[...] My opinion on this is simple. I believe that people should simply practise what they preach. If your opinion is “no compromise”, then there should be no compromise. You don’t get to choose what is more ethically acceptable here, this is the point of “no compromise”. From the outset I have always stated that I believe in free software, but I do acknowledge that I sometimes use non-free software – as many of you know, my studio is currently non-free until we all feel the big Jokosher love. I have explicitly not taken a “no compromise” position because I know I could not maintain a “no compromise” lifestyle. As I made clear in a previous entry, I think sensationalism is an enemy in the free software world, but unfortunately much of the discussion about features vs. freedom seems to boil down to very vocal outbursts by the holier-than-thou brigade who often step beyond sage fact and fall into headlines and rhetoric to grab Planet readers while they eat their breakfast. [...]

  • http://www.novell.com/coolblogs/?p=692 NOVELL: Cool Blogs » Blog Archive » Forking OpenOffice.org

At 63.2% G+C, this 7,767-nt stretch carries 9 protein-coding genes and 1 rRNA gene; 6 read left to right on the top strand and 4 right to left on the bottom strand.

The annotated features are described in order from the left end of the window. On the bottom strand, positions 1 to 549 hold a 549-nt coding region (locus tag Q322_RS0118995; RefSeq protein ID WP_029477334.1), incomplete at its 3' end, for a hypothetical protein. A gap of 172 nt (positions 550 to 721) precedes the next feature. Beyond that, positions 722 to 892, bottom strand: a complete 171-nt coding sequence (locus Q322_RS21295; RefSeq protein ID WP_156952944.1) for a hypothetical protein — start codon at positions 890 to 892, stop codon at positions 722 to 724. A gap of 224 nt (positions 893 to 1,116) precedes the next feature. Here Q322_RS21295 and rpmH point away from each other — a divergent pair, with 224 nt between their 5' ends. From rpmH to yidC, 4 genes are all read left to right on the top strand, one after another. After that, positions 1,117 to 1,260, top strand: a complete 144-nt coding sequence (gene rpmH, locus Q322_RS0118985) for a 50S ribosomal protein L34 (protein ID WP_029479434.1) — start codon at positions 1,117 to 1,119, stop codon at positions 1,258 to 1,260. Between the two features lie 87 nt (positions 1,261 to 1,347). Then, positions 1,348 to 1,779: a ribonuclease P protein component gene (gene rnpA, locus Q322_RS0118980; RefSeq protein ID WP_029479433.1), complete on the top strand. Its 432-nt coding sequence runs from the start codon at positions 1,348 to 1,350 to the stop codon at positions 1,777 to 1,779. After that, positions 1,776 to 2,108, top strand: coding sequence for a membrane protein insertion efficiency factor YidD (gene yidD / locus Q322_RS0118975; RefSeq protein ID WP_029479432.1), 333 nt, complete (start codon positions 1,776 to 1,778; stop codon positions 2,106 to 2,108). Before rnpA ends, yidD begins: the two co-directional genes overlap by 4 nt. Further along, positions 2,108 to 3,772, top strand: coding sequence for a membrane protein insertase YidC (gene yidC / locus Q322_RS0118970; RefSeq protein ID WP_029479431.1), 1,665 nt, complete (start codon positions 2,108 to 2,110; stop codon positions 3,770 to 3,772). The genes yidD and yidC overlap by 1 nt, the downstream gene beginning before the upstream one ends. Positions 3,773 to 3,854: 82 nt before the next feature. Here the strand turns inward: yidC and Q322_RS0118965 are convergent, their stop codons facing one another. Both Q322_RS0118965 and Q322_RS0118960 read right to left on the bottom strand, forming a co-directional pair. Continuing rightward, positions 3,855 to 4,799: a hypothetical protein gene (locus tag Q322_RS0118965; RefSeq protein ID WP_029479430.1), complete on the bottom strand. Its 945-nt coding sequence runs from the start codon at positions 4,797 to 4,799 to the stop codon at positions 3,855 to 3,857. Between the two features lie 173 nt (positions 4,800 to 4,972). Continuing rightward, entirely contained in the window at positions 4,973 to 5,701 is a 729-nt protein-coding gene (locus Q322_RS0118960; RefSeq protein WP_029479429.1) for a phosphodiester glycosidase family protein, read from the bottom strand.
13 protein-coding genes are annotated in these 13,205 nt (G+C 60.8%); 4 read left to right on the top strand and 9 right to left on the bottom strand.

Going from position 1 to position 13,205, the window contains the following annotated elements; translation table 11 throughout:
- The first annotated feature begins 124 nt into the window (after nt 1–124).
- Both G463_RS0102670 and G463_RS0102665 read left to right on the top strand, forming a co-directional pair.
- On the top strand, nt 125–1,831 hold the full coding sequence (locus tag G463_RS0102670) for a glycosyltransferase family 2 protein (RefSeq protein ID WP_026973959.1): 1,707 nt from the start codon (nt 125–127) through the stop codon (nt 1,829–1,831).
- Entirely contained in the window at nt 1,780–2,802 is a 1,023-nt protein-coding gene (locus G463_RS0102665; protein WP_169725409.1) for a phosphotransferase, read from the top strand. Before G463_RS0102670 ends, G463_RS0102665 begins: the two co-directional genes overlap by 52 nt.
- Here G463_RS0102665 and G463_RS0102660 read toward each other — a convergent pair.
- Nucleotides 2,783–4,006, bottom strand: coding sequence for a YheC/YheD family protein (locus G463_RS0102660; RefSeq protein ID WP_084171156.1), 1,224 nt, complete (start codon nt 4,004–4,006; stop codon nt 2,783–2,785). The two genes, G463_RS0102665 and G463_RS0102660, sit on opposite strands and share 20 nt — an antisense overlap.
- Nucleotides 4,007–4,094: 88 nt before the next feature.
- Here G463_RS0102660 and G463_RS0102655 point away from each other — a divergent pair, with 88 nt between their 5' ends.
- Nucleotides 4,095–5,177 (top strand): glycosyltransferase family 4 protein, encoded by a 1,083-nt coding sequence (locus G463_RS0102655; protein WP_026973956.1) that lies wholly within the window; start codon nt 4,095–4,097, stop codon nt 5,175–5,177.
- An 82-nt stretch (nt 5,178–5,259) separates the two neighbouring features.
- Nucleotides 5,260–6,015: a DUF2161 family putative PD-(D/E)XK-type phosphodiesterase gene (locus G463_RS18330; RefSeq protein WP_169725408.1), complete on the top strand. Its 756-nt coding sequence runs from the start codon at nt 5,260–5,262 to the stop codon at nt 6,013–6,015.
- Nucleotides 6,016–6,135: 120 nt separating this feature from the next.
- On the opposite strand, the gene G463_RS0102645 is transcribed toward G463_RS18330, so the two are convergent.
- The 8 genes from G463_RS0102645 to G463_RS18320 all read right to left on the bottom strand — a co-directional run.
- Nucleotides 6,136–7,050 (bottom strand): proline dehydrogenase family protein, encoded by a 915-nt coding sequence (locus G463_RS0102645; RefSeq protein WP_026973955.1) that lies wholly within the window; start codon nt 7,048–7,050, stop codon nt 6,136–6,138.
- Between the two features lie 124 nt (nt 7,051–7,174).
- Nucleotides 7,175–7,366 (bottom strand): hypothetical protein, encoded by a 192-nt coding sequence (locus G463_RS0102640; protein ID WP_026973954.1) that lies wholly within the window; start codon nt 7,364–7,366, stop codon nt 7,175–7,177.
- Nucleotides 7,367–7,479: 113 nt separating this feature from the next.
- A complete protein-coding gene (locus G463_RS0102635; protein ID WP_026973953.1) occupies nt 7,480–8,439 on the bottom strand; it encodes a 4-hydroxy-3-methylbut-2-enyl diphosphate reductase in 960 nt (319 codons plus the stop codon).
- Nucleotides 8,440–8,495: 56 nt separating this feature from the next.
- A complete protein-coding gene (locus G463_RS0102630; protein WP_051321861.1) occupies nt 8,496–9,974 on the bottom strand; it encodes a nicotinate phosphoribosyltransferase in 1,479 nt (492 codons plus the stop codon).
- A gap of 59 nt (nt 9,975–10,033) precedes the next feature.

[...] December 12th, 2006 by Ted Haeger (No Ratings Yet)  Loading … As many of my readers know, the community manager for Ubuntu, Jono Bacon, is a good friend of mine. One thing I love about Jono is that he’s a level-headed thinker–especially on issues that can stoke the flames of passion among the free software community. His recent post “Sensationalism takes a choke-hold” shows that clearly as he pleads for some sanity in response to a poorly researched Groklaw article about Novell “forking” OpenOffice.org. Now one of my favorite Linux-enthusiast journalists, Steven Vaughan-Nichols, weighs in on the matter, as well. Perhaps I can add some fact-check on the matter while strengthening Jono’s orginal point about falling for the diviside-and-conquer tactic that is playing out in the community. There are some who claim that Microsoft entered into the Novell deal as a divide-and-conquer strategy. To wit, recently the founder of Ubuntu and leader of Ubuntu’s backing company Canonical, Mark Shuttleworth used an openSUSE mailing list to recruit openSUSE community of hackers over to Ubuntu. This mis-step was quickly identified by many members of the openSUSE and free software community(ies) as divisive, and possibly playing right into Micrsoft’s hands. (Please note, I use this event as a way to illuminate the issue, not to project any ill feelings toward Mr. Shuttleworth, as much of the backlash could easily be argued to have been equally overblown. For your consideration, I link to a rather well-balanced summary article about the issue.) The point is that some of the loud protests against the Novell-Microsoft agreement (and, no, I do not overlook the agreement itself) have created a rift in the community where facts are unimportant, and conspiracy claims are king. Somewhere, a monkeyboy is smiling. To Groklaw’s claim that, “There will be a Novell edition of OpenOffice.org and it will support Microsoft OpenXML,” I submit this fact: [...]